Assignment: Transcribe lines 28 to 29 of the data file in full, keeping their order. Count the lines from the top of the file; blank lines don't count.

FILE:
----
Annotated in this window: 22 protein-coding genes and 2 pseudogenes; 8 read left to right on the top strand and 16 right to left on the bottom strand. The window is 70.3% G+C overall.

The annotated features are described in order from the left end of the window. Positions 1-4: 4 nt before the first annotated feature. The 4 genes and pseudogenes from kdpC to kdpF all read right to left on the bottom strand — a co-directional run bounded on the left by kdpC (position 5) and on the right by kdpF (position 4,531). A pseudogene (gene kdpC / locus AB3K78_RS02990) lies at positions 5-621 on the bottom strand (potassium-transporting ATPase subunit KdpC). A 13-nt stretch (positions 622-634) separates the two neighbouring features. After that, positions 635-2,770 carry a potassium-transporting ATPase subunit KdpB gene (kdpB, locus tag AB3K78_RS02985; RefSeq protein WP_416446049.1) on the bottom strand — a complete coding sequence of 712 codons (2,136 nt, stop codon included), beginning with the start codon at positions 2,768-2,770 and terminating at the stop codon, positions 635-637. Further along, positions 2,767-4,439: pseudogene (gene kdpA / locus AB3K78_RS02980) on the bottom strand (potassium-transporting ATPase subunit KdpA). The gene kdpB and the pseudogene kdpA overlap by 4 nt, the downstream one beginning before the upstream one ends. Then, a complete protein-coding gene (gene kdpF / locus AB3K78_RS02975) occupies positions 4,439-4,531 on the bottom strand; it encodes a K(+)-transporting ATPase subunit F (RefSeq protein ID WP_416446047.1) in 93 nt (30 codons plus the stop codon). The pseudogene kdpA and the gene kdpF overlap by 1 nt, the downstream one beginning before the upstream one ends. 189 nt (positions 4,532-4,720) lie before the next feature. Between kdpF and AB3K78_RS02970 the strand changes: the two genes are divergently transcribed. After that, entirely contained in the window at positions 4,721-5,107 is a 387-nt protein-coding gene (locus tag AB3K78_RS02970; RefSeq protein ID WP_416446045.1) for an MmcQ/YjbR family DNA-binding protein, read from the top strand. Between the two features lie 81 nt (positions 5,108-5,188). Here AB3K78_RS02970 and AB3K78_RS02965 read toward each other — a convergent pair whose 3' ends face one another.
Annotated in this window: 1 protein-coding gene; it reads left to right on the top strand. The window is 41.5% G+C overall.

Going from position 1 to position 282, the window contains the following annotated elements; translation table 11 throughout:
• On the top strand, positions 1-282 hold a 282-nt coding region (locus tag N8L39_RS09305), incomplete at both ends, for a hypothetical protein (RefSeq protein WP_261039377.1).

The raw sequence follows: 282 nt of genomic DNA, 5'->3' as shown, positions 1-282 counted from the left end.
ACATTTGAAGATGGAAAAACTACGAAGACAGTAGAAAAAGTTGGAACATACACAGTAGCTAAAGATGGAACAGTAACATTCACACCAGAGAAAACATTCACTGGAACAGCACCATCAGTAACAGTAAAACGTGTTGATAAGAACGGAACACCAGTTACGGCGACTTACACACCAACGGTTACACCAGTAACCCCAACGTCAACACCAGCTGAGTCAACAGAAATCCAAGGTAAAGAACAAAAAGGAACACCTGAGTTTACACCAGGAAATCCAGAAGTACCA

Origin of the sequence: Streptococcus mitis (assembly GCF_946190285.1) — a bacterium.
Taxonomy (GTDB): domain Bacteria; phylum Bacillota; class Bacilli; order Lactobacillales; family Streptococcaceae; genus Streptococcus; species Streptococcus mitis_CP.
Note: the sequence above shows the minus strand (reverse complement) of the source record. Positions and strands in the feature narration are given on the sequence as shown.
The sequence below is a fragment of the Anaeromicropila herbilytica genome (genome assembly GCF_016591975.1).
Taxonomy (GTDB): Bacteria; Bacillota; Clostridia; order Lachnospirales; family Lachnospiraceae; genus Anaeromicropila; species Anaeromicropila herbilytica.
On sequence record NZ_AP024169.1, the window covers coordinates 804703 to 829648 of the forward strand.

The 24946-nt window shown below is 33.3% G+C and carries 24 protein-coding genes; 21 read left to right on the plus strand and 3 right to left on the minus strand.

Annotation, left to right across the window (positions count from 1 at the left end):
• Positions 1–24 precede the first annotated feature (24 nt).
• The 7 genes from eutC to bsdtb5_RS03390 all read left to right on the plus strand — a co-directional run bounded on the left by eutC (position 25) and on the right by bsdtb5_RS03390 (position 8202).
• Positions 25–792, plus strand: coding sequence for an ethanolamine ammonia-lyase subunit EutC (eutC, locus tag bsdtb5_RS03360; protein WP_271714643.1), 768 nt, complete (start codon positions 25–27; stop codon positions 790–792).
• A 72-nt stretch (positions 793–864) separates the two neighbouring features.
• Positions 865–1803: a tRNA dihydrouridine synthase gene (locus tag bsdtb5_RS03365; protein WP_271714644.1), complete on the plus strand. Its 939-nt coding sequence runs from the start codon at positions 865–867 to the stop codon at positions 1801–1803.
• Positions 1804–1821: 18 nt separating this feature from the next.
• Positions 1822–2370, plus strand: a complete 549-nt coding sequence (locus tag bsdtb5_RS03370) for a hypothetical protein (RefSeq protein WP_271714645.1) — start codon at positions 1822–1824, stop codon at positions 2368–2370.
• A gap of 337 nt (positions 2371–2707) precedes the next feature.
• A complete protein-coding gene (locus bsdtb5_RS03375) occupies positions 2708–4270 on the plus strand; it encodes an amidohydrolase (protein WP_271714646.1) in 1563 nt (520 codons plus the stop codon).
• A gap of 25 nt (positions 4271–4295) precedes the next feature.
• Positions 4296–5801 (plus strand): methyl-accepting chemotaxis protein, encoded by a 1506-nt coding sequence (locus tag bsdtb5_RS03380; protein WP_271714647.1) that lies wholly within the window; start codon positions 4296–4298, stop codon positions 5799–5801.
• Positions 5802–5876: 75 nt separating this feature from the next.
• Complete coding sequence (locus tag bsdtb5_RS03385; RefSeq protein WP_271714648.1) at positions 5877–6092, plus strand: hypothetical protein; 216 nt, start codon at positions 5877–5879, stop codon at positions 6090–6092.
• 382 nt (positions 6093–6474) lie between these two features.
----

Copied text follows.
• Complete coding sequence (locus tag bsdtb5_RS03385; RefSeq protein WP_271714648.1) at positions 5877–6092, plus strand: hypothetical protein; 216 nt, start codon at positions 5877–5879, stop codon at positions 6090–6092.
• 382 nt (positions 6093–6474) lie between these two features.